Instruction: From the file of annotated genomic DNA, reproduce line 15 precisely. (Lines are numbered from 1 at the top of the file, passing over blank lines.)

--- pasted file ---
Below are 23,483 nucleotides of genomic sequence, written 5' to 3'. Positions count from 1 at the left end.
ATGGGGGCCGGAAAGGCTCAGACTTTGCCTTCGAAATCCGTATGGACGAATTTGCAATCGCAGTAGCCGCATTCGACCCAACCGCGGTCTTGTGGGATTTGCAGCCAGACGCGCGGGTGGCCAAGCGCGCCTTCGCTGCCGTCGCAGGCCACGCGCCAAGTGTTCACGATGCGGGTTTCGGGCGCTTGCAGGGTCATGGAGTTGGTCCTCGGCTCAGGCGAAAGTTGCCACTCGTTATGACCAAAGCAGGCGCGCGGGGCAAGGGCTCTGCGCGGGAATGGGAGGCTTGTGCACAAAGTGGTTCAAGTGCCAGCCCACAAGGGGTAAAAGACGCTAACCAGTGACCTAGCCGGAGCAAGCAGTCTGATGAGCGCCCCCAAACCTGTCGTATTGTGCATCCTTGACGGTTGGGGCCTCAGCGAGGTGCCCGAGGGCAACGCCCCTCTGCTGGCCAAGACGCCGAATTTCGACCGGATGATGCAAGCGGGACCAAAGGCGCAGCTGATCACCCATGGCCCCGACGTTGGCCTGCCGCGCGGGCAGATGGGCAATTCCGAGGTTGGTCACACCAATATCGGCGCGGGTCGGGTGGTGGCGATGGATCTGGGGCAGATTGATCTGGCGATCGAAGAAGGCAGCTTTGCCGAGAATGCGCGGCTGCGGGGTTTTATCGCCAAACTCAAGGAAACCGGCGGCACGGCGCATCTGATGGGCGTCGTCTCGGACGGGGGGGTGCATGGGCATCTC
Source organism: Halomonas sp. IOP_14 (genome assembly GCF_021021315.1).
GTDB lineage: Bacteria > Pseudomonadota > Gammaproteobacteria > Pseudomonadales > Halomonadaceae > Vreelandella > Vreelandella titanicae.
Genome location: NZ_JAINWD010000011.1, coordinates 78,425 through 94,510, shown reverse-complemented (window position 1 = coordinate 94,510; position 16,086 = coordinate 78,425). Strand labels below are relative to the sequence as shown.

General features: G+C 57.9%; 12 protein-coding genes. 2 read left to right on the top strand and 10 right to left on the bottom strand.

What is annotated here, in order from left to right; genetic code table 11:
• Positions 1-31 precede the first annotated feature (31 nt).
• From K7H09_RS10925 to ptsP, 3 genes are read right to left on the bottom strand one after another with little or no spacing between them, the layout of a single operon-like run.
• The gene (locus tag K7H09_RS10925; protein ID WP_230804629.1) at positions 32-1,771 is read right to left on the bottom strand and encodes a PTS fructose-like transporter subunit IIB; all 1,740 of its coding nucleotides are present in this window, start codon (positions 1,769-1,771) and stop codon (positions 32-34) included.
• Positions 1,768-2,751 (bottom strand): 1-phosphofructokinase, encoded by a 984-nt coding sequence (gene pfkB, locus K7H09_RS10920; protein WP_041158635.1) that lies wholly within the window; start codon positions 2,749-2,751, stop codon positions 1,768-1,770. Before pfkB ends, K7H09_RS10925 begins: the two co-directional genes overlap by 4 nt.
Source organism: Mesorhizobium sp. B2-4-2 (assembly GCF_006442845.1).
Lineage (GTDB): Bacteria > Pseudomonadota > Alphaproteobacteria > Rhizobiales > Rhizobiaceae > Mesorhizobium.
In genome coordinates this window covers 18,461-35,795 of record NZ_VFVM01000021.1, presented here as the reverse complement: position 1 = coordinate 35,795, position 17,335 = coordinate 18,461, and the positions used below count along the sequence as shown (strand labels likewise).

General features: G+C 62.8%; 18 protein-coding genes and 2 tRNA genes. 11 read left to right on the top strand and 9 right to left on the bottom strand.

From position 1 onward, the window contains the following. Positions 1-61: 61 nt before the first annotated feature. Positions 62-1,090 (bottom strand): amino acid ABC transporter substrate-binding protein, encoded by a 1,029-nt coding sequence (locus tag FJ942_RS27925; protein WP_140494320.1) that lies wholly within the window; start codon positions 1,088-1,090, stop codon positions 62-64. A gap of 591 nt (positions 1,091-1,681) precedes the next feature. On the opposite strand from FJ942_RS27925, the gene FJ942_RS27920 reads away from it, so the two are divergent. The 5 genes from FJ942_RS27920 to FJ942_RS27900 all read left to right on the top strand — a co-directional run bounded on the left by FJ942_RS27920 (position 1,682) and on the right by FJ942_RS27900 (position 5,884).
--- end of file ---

General features: G+C 62.8%; 18 protein-coding genes and 2 tRNA genes. 11 read left to right on the top strand and 9 right to left on the bottom strand.